Directors: Jean-Loup Felicioli, Alain Gagnol
Voices of: Edouard Baer and Audrey Tautou (French version), Fred Armisen and Vincent D’Onofrio (English)
3 (out of 5) Globes
You could certainly make the animated French children’s fantasy-thriller “Phantom Boy” as a live-action film. But it wouldn’t be as charming. Brightly colored and deceptively light, it follows the adventures of Leo, a sickly preteen with a never-named disease that has left him bald. On his latest trip to the hospital, he discovers his spirit can leave his body. (Think of it as Gaspar Noe’s “Enter the Void” but for kids.) Leo winds up using his powers to aid Alex, a maverick cop out to take down a supervillain known as The Man with the Broken Face, so-called because his visage resembles a Cubist painting. A previous altercation with the baddie has left Alex confined to a wheelchair, but Leo offers to slink off to spy on their prey, feeding him intel and snooping around unawares.
With its flying kid who can pass through walls and dynamic action set pieces, this could have been — and could easily be remade as — a special effects extravaganza, though that version would be be top-heavy with digital junk. The latest from Jean-Loup Felicioli and Alain Gagnol (of the much inferior “A Cat in Paris”) is hand-drawn and affable, its characters and cityscapes abstract and doodly, not despairingly lifelike. The playful script, by Gagnol only, knows how to wring its premise for its full worth. Leo can only be away from his body for so long before he starts to evaporate, but the script, by Gagnol only, uses that arbitrary rule as inspiration to keep the film moving and never stale.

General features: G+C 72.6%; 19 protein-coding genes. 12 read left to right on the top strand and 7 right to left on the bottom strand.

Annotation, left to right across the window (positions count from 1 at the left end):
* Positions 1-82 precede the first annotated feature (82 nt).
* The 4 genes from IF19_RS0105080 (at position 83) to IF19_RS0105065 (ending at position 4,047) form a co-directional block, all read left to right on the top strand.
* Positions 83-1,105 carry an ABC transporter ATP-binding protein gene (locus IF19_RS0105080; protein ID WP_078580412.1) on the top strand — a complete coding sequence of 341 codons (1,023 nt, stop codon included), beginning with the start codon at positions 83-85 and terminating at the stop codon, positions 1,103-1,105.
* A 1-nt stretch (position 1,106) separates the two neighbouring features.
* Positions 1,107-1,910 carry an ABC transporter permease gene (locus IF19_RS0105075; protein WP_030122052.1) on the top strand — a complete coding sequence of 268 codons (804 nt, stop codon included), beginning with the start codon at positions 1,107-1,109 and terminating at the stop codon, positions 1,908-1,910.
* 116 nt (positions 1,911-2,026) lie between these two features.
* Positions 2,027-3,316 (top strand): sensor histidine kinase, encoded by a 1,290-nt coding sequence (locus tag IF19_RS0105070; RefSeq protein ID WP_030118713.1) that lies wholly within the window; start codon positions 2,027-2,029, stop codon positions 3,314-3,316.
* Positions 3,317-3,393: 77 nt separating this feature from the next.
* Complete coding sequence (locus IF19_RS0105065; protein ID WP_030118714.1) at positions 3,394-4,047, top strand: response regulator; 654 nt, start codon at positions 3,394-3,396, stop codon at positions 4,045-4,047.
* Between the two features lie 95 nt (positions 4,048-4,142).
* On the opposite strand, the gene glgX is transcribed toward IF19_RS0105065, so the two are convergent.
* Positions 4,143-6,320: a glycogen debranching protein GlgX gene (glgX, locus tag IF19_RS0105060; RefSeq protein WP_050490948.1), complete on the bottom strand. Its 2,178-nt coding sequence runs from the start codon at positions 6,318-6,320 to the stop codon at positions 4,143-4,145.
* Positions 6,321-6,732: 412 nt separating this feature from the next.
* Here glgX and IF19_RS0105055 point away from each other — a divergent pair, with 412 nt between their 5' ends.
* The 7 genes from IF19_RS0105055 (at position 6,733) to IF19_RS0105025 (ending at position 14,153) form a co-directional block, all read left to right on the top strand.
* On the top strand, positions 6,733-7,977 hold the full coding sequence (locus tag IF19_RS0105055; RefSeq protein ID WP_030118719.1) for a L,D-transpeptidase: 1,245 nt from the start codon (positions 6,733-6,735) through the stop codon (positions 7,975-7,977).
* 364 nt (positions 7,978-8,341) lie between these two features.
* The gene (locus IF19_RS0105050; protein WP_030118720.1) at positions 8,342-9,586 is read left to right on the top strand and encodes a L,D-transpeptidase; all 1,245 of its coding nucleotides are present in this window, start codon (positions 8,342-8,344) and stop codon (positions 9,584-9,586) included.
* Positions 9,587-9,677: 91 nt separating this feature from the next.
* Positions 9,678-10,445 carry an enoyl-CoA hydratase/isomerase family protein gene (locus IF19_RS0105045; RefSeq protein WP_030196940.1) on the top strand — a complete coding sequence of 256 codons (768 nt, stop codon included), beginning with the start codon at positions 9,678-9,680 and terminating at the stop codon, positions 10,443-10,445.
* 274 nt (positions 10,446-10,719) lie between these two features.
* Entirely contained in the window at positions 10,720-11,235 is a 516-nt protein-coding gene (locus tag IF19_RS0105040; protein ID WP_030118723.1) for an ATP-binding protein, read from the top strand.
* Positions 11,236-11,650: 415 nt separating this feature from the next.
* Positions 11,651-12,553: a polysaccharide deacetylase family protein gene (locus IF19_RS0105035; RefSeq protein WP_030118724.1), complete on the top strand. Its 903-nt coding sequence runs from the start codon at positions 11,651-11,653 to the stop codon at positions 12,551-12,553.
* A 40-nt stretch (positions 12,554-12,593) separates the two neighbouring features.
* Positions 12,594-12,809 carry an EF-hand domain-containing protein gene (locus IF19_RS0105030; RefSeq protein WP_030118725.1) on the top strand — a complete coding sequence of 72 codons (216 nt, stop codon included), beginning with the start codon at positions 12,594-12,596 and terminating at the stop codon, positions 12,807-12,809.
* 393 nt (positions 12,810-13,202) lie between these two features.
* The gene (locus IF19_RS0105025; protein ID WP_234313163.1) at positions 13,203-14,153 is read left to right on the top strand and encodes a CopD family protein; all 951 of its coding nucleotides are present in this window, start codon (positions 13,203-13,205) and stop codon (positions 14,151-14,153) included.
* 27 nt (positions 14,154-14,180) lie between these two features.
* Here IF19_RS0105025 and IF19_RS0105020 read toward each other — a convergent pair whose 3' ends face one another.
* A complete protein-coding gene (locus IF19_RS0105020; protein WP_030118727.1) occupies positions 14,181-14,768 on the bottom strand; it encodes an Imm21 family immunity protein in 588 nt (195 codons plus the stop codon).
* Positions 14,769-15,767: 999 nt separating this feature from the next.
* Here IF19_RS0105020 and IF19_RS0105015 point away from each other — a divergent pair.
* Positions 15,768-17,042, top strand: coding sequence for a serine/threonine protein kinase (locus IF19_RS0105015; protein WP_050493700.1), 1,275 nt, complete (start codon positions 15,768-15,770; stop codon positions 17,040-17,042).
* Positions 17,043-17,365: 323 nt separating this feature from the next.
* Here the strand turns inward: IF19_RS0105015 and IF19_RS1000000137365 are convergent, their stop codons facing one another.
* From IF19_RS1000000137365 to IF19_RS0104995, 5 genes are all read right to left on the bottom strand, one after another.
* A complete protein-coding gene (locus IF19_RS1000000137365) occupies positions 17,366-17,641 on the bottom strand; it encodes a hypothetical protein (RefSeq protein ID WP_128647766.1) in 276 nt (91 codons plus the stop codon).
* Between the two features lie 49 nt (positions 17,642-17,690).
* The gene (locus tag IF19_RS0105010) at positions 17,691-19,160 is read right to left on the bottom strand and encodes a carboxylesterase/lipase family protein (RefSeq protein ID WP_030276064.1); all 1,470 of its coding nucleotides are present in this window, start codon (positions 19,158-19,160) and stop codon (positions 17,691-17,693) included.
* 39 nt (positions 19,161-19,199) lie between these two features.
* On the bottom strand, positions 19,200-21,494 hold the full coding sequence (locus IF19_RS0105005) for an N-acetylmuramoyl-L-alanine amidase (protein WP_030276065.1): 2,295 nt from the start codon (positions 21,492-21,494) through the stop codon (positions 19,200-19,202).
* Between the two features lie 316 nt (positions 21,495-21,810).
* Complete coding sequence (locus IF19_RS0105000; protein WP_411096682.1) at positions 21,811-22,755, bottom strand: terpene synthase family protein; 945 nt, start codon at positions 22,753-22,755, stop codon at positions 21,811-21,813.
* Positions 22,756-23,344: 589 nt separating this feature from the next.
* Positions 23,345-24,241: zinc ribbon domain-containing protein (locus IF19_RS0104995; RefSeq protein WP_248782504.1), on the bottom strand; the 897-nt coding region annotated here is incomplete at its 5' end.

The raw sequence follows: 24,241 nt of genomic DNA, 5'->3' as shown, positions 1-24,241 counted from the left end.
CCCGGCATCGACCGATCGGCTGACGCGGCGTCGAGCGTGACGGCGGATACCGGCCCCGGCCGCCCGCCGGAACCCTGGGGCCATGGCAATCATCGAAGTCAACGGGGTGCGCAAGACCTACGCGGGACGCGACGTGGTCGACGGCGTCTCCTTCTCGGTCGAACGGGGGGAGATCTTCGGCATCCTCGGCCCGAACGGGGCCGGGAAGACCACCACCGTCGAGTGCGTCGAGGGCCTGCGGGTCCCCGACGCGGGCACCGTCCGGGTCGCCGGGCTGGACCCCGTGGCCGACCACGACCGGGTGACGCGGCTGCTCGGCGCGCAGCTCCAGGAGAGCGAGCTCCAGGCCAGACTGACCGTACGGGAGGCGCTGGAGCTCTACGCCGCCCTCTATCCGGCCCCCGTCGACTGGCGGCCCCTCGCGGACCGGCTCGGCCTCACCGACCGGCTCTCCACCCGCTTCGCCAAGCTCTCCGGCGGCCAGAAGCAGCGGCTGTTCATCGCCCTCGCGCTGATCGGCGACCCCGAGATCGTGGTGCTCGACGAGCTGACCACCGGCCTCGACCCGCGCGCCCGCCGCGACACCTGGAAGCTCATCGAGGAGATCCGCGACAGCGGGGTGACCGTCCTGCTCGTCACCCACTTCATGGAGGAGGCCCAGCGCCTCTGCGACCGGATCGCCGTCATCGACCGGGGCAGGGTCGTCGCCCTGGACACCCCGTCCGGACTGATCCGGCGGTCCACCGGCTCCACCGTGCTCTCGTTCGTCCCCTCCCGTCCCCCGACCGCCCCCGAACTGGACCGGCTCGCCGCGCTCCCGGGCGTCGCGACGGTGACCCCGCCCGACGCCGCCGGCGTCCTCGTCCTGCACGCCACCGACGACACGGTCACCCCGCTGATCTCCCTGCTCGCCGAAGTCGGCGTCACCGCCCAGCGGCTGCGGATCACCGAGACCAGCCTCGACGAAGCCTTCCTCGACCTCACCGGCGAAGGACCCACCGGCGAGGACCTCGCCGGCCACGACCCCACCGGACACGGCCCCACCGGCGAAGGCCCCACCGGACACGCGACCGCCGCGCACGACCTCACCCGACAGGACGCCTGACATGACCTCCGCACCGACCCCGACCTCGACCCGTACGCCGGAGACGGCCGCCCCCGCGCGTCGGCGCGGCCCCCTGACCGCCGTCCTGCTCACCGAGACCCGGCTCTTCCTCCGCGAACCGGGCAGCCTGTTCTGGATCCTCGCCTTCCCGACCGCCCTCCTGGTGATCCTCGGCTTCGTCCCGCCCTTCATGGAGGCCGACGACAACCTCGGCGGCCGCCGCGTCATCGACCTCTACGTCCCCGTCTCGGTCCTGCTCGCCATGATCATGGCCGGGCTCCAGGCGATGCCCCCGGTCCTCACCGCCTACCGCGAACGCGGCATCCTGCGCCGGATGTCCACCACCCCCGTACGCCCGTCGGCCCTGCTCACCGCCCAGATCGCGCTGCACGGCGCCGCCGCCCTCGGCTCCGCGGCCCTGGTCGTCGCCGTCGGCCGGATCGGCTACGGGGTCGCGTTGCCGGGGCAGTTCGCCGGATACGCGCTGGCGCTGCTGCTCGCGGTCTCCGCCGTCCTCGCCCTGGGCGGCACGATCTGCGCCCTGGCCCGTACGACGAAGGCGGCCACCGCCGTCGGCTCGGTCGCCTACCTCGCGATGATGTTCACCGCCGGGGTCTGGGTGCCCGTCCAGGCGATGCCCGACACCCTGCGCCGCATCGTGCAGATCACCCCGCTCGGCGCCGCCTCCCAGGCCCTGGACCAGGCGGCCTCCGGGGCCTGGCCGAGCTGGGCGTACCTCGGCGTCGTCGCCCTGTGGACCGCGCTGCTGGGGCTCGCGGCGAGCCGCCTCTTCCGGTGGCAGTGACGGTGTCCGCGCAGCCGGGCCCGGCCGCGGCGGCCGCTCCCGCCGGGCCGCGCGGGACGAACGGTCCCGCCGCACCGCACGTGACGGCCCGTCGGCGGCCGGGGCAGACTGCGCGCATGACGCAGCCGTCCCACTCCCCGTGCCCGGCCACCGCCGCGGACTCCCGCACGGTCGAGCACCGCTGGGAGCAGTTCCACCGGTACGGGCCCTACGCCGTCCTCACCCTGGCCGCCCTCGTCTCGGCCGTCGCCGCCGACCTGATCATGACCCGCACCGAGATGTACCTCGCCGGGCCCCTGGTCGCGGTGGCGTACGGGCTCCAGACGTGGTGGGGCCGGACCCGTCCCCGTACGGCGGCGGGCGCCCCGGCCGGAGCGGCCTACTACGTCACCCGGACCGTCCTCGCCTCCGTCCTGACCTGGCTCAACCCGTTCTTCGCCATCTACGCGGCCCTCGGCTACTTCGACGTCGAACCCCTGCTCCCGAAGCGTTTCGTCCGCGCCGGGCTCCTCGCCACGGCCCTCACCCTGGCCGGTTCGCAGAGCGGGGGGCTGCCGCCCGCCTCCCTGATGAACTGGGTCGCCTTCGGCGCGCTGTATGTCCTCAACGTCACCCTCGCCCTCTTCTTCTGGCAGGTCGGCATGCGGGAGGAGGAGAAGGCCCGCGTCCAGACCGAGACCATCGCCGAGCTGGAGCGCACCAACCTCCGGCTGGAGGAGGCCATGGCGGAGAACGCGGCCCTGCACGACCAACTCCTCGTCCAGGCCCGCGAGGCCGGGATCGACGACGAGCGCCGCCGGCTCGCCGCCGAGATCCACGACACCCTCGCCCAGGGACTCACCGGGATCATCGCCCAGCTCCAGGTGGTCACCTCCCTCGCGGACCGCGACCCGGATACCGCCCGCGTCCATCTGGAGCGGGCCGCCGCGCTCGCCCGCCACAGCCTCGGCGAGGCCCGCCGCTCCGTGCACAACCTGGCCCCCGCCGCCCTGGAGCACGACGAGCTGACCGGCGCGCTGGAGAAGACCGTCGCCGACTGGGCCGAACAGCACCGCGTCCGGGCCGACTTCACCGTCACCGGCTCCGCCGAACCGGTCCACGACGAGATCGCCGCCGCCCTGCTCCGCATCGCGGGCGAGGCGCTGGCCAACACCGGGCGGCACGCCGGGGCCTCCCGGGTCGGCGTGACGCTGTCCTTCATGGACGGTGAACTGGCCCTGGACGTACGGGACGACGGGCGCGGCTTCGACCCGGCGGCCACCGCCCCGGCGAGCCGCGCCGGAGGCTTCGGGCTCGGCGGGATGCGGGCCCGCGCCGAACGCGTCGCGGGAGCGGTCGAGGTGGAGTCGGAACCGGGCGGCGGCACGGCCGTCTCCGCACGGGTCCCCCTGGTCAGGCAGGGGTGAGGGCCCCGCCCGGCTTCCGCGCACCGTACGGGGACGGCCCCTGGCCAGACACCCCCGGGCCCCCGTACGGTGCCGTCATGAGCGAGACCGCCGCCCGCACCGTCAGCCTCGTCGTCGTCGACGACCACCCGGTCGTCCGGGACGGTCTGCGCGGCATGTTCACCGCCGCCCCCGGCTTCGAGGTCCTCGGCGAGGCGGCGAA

What would also be dropped for the hypothetical remake is its curious tone. “Phantom Boy” is charming and affable, but it’s also about a kid with a potentially fatal disease. (Definitely accidental is that the villain has Trumpian qualities, and not just because Trump is basically a real-life Bond villain. At one point he brays to a pesky journalist about a “very dishonest article” she wrote about him.) Death hangs over everything, from our bald-headed pint-sized hero to the nefarious plot to destroy New York City. But it has a touch that’s vaguely Lubitschian in the way it smoothly balances two contradictory tones. It’s so elegant it can throw in a groaning, couldn’t-resist sight gag reference to the most iconic image from Woody Allen’s “Manhattan” (in front of the wrong bridge, alas) and still quickly recover.